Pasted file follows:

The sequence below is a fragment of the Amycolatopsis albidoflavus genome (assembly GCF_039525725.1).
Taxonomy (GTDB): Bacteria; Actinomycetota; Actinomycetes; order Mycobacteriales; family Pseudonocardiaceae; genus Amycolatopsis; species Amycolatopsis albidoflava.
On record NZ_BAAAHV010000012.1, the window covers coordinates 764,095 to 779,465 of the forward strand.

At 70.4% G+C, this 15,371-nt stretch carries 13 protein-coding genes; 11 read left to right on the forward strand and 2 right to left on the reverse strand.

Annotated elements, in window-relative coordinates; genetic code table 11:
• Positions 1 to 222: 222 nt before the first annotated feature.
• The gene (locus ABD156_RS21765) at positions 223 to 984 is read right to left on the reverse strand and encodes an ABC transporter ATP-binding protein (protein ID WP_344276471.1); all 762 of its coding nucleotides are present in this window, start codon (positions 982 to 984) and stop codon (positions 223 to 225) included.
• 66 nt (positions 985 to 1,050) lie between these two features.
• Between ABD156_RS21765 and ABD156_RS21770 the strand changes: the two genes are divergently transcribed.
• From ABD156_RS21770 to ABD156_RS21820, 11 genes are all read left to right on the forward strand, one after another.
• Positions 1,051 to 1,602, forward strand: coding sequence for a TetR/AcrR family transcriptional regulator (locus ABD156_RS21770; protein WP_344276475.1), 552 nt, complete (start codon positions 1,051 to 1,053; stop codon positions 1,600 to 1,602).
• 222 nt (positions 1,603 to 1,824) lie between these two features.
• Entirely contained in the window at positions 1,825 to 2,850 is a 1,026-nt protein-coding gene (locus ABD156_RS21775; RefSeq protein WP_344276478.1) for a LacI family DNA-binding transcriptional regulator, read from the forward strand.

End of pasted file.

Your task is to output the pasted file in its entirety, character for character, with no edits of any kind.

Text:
The sequence below is a fragment of the Amycolatopsis albidoflavus genome (assembly GCF_039525725.1).
Taxonomy (GTDB): Bacteria; Actinomycetota; Actinomycetes; order Mycobacteriales; family Pseudonocardiaceae; genus Amycolatopsis; species Amycolatopsis albidoflava.
On record NZ_BAAAHV010000012.1, the window covers coordinates 764,095 to 779,465 of the forward strand.

At 70.4% G+C, this 15,371-nt stretch carries 13 protein-coding genes; 11 read left to right on the forward strand and 2 right to left on the reverse strand.

Annotated elements, in window-relative coordinates; genetic code table 11:
• Positions 1 to 222: 222 nt before the first annotated feature.
• The gene (locus ABD156_RS21765) at positions 223 to 984 is read right to left on the reverse strand and encodes an ABC transporter ATP-binding protein (protein ID WP_344276471.1); all 762 of its coding nucleotides are present in this window, start codon (positions 982 to 984) and stop codon (positions 223 to 225) included.
• 66 nt (positions 985 to 1,050) lie between these two features.
• Between ABD156_RS21765 and ABD156_RS21770 the strand changes: the two genes are divergently transcribed.
• From ABD156_RS21770 to ABD156_RS21820, 11 genes are all read left to right on the forward strand, one after another.
• Positions 1,051 to 1,602, forward strand: coding sequence for a TetR/AcrR family transcriptional regulator (locus ABD156_RS21770; protein WP_344276475.1), 552 nt, complete (start codon positions 1,051 to 1,053; stop codon positions 1,600 to 1,602).
• 222 nt (positions 1,603 to 1,824) lie between these two features.
• Entirely contained in the window at positions 1,825 to 2,850 is a 1,026-nt protein-coding gene (locus ABD156_RS21775; RefSeq protein WP_344276478.1) for a LacI family DNA-binding transcriptional regulator, read from the forward strand.